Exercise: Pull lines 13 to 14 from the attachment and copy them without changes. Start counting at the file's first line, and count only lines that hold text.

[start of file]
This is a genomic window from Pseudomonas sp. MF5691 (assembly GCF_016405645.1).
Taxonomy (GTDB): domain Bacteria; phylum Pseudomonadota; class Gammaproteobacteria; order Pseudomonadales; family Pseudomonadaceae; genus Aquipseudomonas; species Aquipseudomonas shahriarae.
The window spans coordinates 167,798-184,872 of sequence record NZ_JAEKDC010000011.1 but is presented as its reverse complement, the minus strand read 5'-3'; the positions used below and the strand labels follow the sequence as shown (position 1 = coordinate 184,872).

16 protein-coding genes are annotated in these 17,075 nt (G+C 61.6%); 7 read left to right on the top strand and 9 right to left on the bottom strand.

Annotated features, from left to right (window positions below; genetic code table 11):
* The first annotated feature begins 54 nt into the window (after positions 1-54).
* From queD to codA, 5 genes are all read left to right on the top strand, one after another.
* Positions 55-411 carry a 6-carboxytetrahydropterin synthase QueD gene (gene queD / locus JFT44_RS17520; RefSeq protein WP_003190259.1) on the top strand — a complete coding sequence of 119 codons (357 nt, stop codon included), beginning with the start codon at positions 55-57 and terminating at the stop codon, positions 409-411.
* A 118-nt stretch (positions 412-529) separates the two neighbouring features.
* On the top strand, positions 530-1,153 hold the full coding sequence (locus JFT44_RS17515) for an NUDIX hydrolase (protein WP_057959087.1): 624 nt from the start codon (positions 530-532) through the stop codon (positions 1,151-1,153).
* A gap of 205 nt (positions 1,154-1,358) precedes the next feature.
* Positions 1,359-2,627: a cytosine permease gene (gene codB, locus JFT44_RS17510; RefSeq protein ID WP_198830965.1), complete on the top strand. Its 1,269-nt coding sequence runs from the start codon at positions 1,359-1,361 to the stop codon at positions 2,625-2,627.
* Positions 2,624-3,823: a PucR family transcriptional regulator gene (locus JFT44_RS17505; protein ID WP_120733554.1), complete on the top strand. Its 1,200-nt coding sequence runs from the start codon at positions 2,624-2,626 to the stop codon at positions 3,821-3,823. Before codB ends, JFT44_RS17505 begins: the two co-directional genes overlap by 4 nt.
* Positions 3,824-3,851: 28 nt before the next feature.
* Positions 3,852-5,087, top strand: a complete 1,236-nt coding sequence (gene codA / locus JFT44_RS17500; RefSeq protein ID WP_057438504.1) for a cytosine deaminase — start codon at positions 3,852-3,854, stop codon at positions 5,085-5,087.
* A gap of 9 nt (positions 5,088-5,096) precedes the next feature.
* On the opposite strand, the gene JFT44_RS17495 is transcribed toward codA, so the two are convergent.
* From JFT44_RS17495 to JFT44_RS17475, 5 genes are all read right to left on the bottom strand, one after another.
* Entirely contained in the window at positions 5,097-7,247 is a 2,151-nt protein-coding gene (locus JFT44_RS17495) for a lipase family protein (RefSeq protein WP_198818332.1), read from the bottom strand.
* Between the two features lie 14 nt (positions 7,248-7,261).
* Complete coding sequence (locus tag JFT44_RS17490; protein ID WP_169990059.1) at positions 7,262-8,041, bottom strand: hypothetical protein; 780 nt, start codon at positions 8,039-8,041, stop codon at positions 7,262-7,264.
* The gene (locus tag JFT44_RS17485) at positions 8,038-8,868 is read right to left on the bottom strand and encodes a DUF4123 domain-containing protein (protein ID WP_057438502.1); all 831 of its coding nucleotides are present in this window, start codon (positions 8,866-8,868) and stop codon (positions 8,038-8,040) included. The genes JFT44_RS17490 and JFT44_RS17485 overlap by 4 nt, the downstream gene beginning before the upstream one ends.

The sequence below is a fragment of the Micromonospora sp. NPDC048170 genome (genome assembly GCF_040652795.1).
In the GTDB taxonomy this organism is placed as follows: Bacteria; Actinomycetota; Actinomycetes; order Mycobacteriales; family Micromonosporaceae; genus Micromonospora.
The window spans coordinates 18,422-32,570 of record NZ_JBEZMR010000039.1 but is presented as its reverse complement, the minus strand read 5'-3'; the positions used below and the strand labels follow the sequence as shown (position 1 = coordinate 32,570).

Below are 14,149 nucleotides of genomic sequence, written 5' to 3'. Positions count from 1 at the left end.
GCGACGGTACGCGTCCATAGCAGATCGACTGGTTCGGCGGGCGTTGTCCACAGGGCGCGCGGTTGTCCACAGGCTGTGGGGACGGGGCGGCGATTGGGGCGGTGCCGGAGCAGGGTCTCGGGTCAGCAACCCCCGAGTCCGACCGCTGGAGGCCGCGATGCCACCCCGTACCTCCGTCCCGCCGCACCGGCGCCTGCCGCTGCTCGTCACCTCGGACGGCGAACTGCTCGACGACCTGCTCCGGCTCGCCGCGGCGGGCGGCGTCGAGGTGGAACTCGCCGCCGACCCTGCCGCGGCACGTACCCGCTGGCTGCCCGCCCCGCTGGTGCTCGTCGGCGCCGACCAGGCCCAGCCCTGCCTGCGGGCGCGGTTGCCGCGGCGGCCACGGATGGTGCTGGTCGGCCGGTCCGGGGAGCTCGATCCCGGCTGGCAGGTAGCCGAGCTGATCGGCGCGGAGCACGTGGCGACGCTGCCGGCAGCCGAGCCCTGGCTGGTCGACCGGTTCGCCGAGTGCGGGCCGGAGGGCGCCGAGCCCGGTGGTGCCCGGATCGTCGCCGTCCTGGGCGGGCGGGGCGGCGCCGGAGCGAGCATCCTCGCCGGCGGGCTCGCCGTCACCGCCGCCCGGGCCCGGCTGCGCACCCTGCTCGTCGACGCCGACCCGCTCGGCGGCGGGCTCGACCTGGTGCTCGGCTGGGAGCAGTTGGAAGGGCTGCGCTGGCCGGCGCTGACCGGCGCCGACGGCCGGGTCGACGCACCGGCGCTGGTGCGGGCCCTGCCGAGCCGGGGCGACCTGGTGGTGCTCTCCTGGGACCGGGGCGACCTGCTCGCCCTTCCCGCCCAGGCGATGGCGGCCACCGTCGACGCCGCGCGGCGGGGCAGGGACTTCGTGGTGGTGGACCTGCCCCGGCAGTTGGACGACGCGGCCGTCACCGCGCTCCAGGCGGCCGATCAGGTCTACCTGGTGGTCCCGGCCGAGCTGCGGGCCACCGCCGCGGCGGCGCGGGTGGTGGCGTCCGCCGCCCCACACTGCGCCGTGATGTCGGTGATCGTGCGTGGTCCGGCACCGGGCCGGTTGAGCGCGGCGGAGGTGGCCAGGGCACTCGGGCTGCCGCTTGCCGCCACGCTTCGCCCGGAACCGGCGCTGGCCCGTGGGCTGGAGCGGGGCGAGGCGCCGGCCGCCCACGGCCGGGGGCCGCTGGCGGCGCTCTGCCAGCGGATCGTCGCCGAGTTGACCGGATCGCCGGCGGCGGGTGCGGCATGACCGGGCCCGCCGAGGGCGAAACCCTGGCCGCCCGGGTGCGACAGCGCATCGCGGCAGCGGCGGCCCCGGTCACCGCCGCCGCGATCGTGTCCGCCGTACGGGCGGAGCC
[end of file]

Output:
* Positions 2,624-3,823: a PucR family transcriptional regulator gene (locus JFT44_RS17505; protein ID WP_120733554.1), complete on the top strand. Its 1,200-nt coding sequence runs from the start codon at positions 2,624-2,626 to the stop codon at positions 3,821-3,823. Before codB ends, JFT44_RS17505 begins: the two co-directional genes overlap by 4 nt.
* Positions 3,824-3,851: 28 nt before the next feature.